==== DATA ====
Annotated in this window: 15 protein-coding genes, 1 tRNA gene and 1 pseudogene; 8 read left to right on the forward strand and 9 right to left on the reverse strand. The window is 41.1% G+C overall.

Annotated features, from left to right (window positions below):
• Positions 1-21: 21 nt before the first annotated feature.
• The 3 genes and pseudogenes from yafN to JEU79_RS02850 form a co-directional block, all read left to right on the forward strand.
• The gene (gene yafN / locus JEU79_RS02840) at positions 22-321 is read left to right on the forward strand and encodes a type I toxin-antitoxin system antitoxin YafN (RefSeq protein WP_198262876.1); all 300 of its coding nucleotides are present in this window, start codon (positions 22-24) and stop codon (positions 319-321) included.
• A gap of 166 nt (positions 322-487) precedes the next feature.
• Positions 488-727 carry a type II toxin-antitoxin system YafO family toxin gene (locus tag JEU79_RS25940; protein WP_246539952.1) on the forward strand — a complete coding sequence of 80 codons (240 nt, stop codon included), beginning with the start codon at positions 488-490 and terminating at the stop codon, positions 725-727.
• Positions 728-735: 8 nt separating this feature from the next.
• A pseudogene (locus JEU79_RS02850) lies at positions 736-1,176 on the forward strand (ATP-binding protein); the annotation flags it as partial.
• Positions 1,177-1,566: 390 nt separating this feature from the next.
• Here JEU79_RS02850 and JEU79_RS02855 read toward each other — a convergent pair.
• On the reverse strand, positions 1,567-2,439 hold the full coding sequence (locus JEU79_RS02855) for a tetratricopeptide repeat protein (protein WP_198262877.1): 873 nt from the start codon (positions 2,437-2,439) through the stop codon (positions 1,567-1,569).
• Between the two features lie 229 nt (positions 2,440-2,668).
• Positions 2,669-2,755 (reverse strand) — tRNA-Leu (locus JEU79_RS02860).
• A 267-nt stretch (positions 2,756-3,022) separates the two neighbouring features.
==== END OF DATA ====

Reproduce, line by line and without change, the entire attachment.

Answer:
Annotated in this window: 15 protein-coding genes, 1 tRNA gene and 1 pseudogene; 8 read left to right on the forward strand and 9 right to left on the reverse strand. The window is 41.1% G+C overall.

Annotated features, from left to right (window positions below):
• Positions 1-21: 21 nt before the first annotated feature.
• The 3 genes and pseudogenes from yafN to JEU79_RS02850 form a co-directional block, all read left to right on the forward strand.
• The gene (gene yafN / locus JEU79_RS02840) at positions 22-321 is read left to right on the forward strand and encodes a type I toxin-antitoxin system antitoxin YafN (RefSeq protein WP_198262876.1); all 300 of its coding nucleotides are present in this window, start codon (positions 22-24) and stop codon (positions 319-321) included.
• A gap of 166 nt (positions 322-487) precedes the next feature.
• Positions 488-727 carry a type II toxin-antitoxin system YafO family toxin gene (locus tag JEU79_RS25940; protein WP_246539952.1) on the forward strand — a complete coding sequence of 80 codons (240 nt, stop codon included), beginning with the start codon at positions 488-490 and terminating at the stop codon, positions 725-727.
• Positions 728-735: 8 nt separating this feature from the next.
• A pseudogene (locus JEU79_RS02850) lies at positions 736-1,176 on the forward strand (ATP-binding protein); the annotation flags it as partial.
• Positions 1,177-1,566: 390 nt separating this feature from the next.
• Here JEU79_RS02850 and JEU79_RS02855 read toward each other — a convergent pair.
• On the reverse strand, positions 1,567-2,439 hold the full coding sequence (locus JEU79_RS02855) for a tetratricopeptide repeat protein (protein WP_198262877.1): 873 nt from the start codon (positions 2,437-2,439) through the stop codon (positions 1,567-1,569).
• Between the two features lie 229 nt (positions 2,440-2,668).
• Positions 2,669-2,755 (reverse strand) — tRNA-Leu (locus JEU79_RS02860).
• A 267-nt stretch (positions 2,756-3,022) separates the two neighbouring features.